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volume 5.07 -- dissonance

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Temperance Temperance, Stuart Isacoff
Why were people eager to destroy each other's instruments and reputations over it? Why did René Descartes, the reigning philosopher at the opening of the 17th century, argue heatedly over it, even though he admitted he was tone deaf? And why did the ancient Chinese sage Huai Nan Tzu in 122 BCE address it, even though Chinese music has no need at all for tempered intervals? Take a musical ride through centuries of provocative thought with Stuart Isacoff's Temperament.
 
My New Fighing Technique... My New Fighting Technique is Unstoppable
David Rees's My New Fighting Technique is Unstoppable makes clip art as eloquent as KRS-One. No idea what that means? Click hear to to have the Mad Genius himself explain.
 
The Ash Garden The Ash Garden, Dennis Bock
Dennis Bock's The Ash Garden depicts the aftermath of the bombing of Hiroshima on a human scale, following the lives of three characters with seemingly linked fates to the present day. The testimonial accounts of a Manhattan Project scientist, a young girl injured in Hiroshima, and an Austrian-Jewish refugee combine to offer the reader a unique, multi-layered perspective on one of the most important events of the 20th century.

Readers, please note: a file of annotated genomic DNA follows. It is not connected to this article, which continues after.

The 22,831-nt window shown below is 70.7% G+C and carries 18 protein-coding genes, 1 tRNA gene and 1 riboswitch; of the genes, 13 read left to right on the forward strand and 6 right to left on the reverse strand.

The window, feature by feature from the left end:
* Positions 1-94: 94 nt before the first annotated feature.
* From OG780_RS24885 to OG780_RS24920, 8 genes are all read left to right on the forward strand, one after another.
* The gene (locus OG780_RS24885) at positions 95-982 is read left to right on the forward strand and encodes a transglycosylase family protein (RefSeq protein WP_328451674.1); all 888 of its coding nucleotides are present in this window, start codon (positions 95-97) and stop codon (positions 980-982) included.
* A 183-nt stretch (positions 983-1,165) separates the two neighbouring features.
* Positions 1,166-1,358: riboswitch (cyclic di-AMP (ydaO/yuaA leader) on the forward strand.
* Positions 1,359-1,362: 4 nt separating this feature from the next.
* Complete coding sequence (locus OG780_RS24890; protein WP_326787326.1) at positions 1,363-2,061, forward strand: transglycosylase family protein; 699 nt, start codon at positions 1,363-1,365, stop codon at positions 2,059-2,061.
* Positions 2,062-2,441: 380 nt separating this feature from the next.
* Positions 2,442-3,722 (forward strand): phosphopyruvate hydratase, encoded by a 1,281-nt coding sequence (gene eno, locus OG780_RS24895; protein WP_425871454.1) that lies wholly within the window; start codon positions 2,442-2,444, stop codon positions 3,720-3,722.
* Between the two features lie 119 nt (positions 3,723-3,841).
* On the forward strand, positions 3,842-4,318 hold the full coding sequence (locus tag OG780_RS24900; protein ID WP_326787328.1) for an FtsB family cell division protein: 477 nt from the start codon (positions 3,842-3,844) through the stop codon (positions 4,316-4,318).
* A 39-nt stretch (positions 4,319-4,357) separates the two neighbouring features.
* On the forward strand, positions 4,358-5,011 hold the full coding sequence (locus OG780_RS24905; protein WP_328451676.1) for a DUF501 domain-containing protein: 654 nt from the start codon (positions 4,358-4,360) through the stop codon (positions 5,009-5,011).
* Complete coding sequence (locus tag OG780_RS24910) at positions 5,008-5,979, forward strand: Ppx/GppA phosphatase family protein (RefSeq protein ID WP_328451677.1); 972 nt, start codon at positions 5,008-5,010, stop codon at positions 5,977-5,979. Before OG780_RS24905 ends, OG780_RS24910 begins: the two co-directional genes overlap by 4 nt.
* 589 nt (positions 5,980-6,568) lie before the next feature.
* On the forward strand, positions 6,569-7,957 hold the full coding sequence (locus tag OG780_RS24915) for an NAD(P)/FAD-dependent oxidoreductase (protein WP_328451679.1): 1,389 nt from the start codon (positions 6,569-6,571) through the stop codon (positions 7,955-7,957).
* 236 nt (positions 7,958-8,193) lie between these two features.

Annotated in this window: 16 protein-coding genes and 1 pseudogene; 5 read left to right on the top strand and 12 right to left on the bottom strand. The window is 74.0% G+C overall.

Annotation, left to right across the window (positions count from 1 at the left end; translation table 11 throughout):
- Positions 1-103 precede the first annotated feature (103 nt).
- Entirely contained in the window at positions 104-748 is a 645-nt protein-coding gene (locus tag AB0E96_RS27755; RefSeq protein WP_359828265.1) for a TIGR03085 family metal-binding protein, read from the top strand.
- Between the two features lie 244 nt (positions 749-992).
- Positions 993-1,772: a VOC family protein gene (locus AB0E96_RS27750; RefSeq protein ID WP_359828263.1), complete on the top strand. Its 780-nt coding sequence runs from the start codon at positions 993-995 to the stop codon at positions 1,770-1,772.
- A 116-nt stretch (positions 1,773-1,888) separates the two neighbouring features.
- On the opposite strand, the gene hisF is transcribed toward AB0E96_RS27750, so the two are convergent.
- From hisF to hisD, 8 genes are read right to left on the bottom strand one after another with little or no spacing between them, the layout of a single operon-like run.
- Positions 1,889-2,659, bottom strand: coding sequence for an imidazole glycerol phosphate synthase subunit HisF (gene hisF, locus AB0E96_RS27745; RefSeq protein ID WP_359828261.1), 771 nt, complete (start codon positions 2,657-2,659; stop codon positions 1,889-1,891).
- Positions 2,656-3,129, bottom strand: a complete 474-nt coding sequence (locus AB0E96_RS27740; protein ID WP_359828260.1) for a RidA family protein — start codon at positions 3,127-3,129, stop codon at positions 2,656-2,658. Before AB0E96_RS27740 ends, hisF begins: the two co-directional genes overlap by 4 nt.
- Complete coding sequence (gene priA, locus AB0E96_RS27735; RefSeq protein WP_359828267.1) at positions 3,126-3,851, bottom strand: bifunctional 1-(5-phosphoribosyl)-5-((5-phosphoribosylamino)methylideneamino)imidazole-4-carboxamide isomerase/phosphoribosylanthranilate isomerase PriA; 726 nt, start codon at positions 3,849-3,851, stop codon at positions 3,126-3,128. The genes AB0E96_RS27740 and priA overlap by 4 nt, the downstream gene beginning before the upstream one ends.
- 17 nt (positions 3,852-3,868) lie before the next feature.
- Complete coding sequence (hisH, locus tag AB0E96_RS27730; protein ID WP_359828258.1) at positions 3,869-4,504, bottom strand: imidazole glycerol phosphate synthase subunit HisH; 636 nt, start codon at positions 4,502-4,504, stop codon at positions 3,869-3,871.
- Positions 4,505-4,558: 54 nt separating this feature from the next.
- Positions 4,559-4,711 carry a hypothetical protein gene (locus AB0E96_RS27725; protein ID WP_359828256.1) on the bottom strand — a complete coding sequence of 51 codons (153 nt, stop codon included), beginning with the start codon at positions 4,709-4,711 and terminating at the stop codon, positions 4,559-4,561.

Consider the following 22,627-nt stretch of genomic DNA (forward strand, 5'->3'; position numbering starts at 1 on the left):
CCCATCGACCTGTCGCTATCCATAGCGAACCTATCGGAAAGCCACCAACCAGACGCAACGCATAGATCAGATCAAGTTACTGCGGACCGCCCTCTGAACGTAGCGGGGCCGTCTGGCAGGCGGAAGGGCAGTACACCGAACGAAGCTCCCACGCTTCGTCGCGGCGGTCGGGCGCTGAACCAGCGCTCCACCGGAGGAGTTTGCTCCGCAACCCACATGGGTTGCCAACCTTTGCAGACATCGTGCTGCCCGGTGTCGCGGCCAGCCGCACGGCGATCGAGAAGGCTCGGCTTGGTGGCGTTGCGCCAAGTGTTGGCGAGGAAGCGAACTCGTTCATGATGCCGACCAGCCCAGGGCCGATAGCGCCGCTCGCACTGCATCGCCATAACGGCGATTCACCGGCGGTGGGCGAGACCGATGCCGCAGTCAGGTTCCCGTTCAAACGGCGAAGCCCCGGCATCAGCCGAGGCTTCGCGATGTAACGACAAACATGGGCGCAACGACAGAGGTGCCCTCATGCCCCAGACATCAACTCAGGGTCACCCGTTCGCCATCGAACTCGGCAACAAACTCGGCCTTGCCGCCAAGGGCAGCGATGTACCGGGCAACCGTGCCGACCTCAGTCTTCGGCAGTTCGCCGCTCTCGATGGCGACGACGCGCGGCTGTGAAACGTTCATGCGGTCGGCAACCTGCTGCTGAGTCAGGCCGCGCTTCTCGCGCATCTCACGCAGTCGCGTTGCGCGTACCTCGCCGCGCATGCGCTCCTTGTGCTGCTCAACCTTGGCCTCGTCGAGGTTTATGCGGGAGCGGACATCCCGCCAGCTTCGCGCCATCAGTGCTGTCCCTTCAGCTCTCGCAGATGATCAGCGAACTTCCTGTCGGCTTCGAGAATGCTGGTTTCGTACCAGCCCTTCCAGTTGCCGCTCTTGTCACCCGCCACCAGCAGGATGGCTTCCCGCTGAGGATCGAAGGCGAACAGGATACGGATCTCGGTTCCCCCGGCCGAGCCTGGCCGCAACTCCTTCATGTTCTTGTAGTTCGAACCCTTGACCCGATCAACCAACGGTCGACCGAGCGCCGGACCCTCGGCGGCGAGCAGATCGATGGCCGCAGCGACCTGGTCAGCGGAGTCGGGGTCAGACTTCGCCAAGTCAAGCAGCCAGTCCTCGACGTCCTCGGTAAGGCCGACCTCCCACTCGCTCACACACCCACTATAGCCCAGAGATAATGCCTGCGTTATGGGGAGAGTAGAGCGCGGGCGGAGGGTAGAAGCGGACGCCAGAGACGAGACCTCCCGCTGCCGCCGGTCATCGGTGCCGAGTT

Sacred Monsters, Sacred Masters Sacred Monsters, Sacred Masters, John Richardson
In Richardson's well-informed and witty new collection, 28 essays take readers behind the scenes of the mid-20th century art world, where scandal abounds.
 
The Ruined Map The Ruined Map, Kobo Abe
Kobe Abe's The Ruined Map is a masterful classic of literary noir set in the seedy backstreets of 1960s Tokyo. On the eve of its reissue, novelist Todd Shimoda testifies to the novel's influence and enduring mystery.
 
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